days. There is a joint National Park 
Service-U.S. Forest Service Informa- 
tion Center in Centennial Hall down- 
town. Ask there for information on 
Admiralty Island National Monument. 
There are Forest Service campgrounds 
some distance north of Juneau. City 
bus service connects from Auke Bay 
and the airport to downtown Juneau. 

Haines Principal Haines area attrac- 
tions include Fort William H. Seward, 
Sheldon Museum and Cultural Center, 
Alaska Indian Arts, and the Chilkat 
Center for the Arts, where the Chilkat 
Dancers perform. Along the river, north 
of town, bald eagles congregate in late 
summer and fall to feed on spawned- 
out salmon. There are private and 
state park campgrounds surrounding 
Haines. A road leads into the interior, 
joining with the Alaska Highway at 
Haines Junction north of Whitehorse 
in Yukon Territory, Canada. Haines 
occupies a traditional Tlingit village 
site. Recent history dates from the 
establishment of a trading post in 1878, 
followed by a mission in 1881. 

Skagway The Alaska Marine High- 
way, the state ferry system, has its 
northern end at Skagway, at the head 
of Lynn Canal. Many cruise ships and 
tour boats stop here as well. The pres- 
ent town was born during Klondike 
Gold Rush days in 1898, when 20,000 
eager stampeders made it their staging 
area— and the largest Alaskan town of 
that day. From Skagway, gold seekers 
climbed famed Chilkoot Pass, bound 
for Lake Bennett and a water route to 
the gold fields. Klondike Gold Rush 
National Historical Park today preserves 
the scene of their struggles. You can 
climb the same trail they did, nearly 


straight up via Chilkoot Pass. (Allow 
several days for this hike.) Scheduled 
bus tours operate on the new road 
connecting Skagway and Whitehorse. 
There is a National Park Service visi- 
tor center in Skagway's historic rail- 
road depot building. The Trail of '98 
Museum is inside City Hall. A city 
campground and private campground 
are virtually downtown. A small state 
park lies about 7 kilometers (4.5 miles) 
from the ferry terminal. 

Sitka Sitka is reached by air or aboard 
certain state ferries and cruise ships 
but not all. Russian traders established 
this first white settlement in Southeast 
Alaska in 1799. Here Russia trans- 
ferred title to Alaska into American 
hands following Secretary of State Wil- 
ham H. Seward's land purchase in 1817. 
Today Sitka's economy is based on 
tourism, fishing, and a cold storage 
plant. Campgrounds and a range of 
accommodations and services are avail- 
able. Points of interest include the 
Tlingit Cultural Center, Sheldon Jack- 
son Museum, St. Michaels Cathedral, 
and Sitka National Historical Park. The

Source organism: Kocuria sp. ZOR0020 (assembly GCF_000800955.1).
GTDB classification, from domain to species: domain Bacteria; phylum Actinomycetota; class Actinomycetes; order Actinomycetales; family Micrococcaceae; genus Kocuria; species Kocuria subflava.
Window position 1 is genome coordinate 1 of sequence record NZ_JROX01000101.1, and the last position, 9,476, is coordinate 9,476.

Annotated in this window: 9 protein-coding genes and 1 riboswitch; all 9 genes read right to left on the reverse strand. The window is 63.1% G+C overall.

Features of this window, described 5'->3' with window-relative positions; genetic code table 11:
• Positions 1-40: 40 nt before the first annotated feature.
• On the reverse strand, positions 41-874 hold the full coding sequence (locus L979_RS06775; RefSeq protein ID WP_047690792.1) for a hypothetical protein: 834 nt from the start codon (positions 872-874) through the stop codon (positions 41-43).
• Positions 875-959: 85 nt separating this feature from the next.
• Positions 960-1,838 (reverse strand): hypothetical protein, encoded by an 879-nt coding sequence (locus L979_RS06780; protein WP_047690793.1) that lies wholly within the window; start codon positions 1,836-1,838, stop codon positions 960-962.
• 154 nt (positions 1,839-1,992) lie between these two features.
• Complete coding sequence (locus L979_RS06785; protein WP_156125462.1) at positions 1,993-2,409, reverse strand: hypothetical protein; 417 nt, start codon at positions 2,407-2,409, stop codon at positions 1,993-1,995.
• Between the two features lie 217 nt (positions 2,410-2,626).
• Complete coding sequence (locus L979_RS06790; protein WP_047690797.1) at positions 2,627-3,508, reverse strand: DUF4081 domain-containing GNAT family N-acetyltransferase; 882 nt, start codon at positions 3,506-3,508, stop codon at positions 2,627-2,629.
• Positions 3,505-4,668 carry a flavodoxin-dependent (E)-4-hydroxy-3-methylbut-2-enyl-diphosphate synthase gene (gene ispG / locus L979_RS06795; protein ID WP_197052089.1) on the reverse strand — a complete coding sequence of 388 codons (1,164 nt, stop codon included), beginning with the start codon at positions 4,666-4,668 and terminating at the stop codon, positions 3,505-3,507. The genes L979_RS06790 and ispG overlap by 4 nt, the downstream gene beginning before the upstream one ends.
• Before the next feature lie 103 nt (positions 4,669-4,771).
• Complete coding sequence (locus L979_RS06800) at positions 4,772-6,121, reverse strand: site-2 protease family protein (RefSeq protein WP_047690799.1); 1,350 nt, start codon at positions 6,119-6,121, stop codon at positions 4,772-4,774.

park features a totem pole collection, 
demonstrations of native crafts, and a 
Russian bishop's restored house. Ask 
in Sitka about the new Archangel Danc- 
ers performance schedule. 


Index Numbers in italics refer to photographs, illustrations, or maps 

Accommodations 112-113 
Ackerman, Robert 102, 103 
Adams Inlet 34, 84, 88, 120 
Alder 55, 56, 57, 60 
Alsek River 120 
American Geographical 
Society 43 
Aurora borealis 1 10 

Backpacking 111,119 
Baneberry 59 

Bartlett Cove 56, 58, 67, 74, 
Beach, Rex 20 
BearUO, 122;Black,/2, 13, 
17, 75, 84; Brown/grizzly 13, 
55,75,81,84; Glacier 84-85 
Beartrack Cove 34 
Berg Bay 74 
Bergy-bit 24,25,29,39 
Bering, Vitus 13 
Bertha, Mount 76-77 
Birds 74-81 , 1 10. See also dif- 
ferent species 
Blueberry 54, 58, 63 
BlueMouseCovel20, 112 
Boatingll2-13, 117, 119-20 
Brady Glacier 42 43, 104-5 
Brady Icefield 50, 51 
Burroughs Glacier 76, 80, 

Camping 112-17 passim, 125 
CanoeinglH, 117, 119 
Cape Spencer 32 
Capelin 89, 90, 91 
Casement Glacier 30-31 
Cedar, yellow 63 
Cenotaph island 13, 21, 101 
Charts, nautical 29, 1 19-20, 

Climbing 117 
Clothing 110, 115-16 
Columbine, red 58 
Cook, James 13 
Cooper, William S. 15 
Cormorants 38, 87 
Cottonwood 57, 61, 110 
Couverden, Pomt 63 
Cow parsnip 63 
Coyote 71, 74, 84 
Crab 90, 91 
Cress, bitter 59 
Crillon, Mount 43 
Cross Sound 119,123 
Crow 71 
Crowberry 54 

Deer 84 
Devil's club 60 

Drumlin 26, 28 

Dryas 28, 43, 50, 54, 55, 60 

Duck, old squaw 75, 81 , 87, 91 

Dundas Bay 74, 84, 97, 101 , 


Dundas River 77(5 

Eagle38,7J, 87, 9(^,97, 124 
Earthquake 14, 65-67, 69 
Ecological Society of Amer- 
ica 15 

Elfin Cove 123 
Endangered Species Act 93, 

Endicott Pass 84 
Eskers 28, 5^-57 
Excursion Inlet 123 
Excursionsll4, 119, 120 
Explorer 48, 50 

Fairweather Fault 65, 66 

Fairweather Glacier 61 

Fairweather Range 13, 32-33, 

43,60, 117; photos 7(^-77, 


Fern 60, 63 

Field, William O. 43, 44, 45, 


Firearms 123 

Fireweed52,54, 110 

Fish 90, 91 

Fishing 113 

Forest succession 60-63 

Fungus 55, 58, 59 

Galaup, Francois de, comte 

de La Perouse 13-14, 96-97 
Geike Glacier 777 
Geology 7, 13-15, 32-33, 66-67 
Gilman Glacier 29, 39, 42, 44 
Glacier, tidewater 46-47, 56, 
112; composition of 27-28, 
29-57, 32, 33; formation of 
14, 26, 28; movement of 15, 
35, 37-38, 43-48, 50-51 , 66-67, 
103, 110; water depth of 33, 
45. See also Icebergs, calving 
Glacier Bay 7, 13-15,20-21, 

Glacier Bay National Monu- 
ment 15 

Glacier Bay National Park 
and Preserve: accommoda- 
tions and services 1 12-13, 

120; founding of 15, 20; loca- 
tion 107, 108-9; regulations 
96, 112; tourist activities in 
67, 112, 113, 114; transporta- 
tion to 107 

Goat, mountain 84, 86, 87, 88 
Gold 20, 50 

Goldthwait, Richard 34 
Grand Pacific Glacier 15, 
Grebe, horned 78 
Ground Hog Bay 102 3 
Growler, R. V. 25-50 passim; 
photos 24, 29 
Guillemot 38 39, 75, 79 
GuU75, 79, 90, 91 
Gustavus 107, 112-119 passim 

Haines 124 
Harbeson, Buck 101 
HarebeU 52 

Hemlock 56, 57, 60, 61 , 62, 63 
Hiking 34, 38, 54, 55, 60, 67, 
80, \\2-\6 passim 
Home Shore 63, 99 
Hoonah98,99, 123 
Howe, Bob 48